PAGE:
News Reporter Rachel Venn interviews Ellie Chowns, Green Party MEP for the West Midlands, about her arrest during an XR protest

Written by Rachel Venn
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Images by Alexander Savin

On October 14th, Green Party MEP for the West Midlands Ellie Chowns was briefly arrested alongside Extinction Rebellion protestors on Trafalgar Square for defending the right to protest in the wake of a London-wide XR ban. Along with six others, Chowns then brought judicial review proceedings to the High Court against the Metropolitan Police in defence of the protests on the 14th October, seeking a ruling that the arrests were unlawful, which was granted on 6th November. Redbrick News spoke to Chowns about that night and what comes next.

Can you tell us about the scene on Trafalgar Square, the night of the arrest?

I had been at a meeting near Trafalgar Square when I heard they were clearing away the protestors, so I came to try and find out what was happening with various other MEPs. We were standing near the lions when we were approached by and eventually surrounded by members of the police, who suggested we leave as we had ‘made our point.’ I felt it very automatically that the shutting down of these protests was a wrong thing, that it was clearly unacceptable: I absolutely do believe that the right to protest, the right to peaceful assembly, the right to articulating your views in public, is a fundamental cornerstone of our democracy. So I told them that I didn’t think was legitimate, I refused to move and so I was arrested.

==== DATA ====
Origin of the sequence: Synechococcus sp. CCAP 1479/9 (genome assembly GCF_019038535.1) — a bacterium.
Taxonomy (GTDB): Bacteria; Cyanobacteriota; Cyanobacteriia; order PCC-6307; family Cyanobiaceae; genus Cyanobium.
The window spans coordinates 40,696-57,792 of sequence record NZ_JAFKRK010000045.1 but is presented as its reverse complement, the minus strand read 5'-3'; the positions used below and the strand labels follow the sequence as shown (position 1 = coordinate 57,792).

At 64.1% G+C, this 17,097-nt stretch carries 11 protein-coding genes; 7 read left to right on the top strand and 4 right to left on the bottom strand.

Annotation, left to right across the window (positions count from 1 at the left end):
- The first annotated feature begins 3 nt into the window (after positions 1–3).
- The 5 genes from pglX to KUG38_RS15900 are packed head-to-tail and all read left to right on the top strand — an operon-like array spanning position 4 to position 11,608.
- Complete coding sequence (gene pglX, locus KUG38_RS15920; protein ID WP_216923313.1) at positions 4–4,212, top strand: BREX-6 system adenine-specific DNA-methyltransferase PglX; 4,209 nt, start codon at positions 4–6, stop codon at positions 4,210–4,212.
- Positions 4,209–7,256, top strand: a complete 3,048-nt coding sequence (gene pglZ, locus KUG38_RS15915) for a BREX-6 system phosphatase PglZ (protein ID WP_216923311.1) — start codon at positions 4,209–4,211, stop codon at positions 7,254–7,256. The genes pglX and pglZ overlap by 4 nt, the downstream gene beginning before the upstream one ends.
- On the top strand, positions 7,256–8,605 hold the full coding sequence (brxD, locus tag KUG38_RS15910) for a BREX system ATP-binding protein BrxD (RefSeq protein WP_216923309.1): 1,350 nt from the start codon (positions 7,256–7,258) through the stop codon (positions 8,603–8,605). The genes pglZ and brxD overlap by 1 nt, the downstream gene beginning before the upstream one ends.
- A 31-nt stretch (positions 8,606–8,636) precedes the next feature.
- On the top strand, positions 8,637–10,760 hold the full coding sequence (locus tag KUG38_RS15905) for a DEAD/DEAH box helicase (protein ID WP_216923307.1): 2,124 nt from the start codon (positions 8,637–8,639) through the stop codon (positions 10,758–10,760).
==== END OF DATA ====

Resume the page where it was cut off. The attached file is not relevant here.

Even though you weren’t there formally with XR?

I wasn’t there formally with XR but I was there defending their right to protest – under the terms of section 14, any sort of gathering of two or more people affiliated with XR was banned anywhere in London, and remained so until the end of the week when it was lifted. So I was basically refusing to accept that it was legitimate to clear the protestors, and articulating a defence of the XR protestors – the case we then went on to make in the high court.

What do you think the long term effect will be on protests like that in London?

I think that our case is really critical, because if we win our case, we win clarity on the right to protest, and if we lose our case, then that’s really bad news. Losing this case basically means that the police or whoever’s higher up the chain can give the order and shut down any and all inconvenient protests affiliated with whatever cause they like across London – and that is extreme as under the human rights act, both the right to assembly and the right to protest are defended.

I feel very confident that we will win that because it’s clear to me, looking at the arguments put before the court, that the extension of the section 14 conditions was disproportionate.

Is there anything you want to say to student readers?

Register to vote! If you do one thing after reading this article, make sure that you are registered to vote, and make sure you vote! Just take part in that democratic process, it is so important, and if you’re passionate about issues, take part in politics yourself.

This interview has been shortened and edited for clarity. Read our interview with Ellie Chowns MEP shortly after she was elected to the European Parliament HERE

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